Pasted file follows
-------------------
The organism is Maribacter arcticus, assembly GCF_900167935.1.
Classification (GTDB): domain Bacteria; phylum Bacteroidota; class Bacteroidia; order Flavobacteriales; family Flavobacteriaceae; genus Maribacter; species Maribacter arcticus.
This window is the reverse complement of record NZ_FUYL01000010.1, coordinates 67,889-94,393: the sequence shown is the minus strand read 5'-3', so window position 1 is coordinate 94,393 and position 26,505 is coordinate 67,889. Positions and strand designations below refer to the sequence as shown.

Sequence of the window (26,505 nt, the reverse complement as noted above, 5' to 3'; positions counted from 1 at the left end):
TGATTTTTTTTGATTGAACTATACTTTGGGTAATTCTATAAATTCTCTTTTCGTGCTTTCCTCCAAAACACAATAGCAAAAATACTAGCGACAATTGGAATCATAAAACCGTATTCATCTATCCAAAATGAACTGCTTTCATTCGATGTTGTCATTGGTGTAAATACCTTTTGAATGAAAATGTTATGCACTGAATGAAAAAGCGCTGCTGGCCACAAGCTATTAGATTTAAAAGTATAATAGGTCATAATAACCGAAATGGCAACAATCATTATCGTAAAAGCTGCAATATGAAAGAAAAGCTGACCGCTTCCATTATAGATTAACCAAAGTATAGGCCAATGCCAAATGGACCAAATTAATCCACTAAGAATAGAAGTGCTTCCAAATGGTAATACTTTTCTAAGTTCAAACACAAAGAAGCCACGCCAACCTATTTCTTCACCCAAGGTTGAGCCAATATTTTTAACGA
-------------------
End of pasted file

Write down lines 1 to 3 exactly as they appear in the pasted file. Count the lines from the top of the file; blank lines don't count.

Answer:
The organism is Maribacter arcticus, assembly GCF_900167935.1.
Classification (GTDB): domain Bacteria; phylum Bacteroidota; class Bacteroidia; order Flavobacteriales; family Flavobacteriaceae; genus Maribacter; species Maribacter arcticus.
This window is the reverse complement of record NZ_FUYL01000010.1, coordinates 67,889-94,393: the sequence shown is the minus strand read 5'-3', so window position 1 is coordinate 94,393 and position 26,505 is coordinate 67,889. Positions and strand designations below refer to the sequence as shown.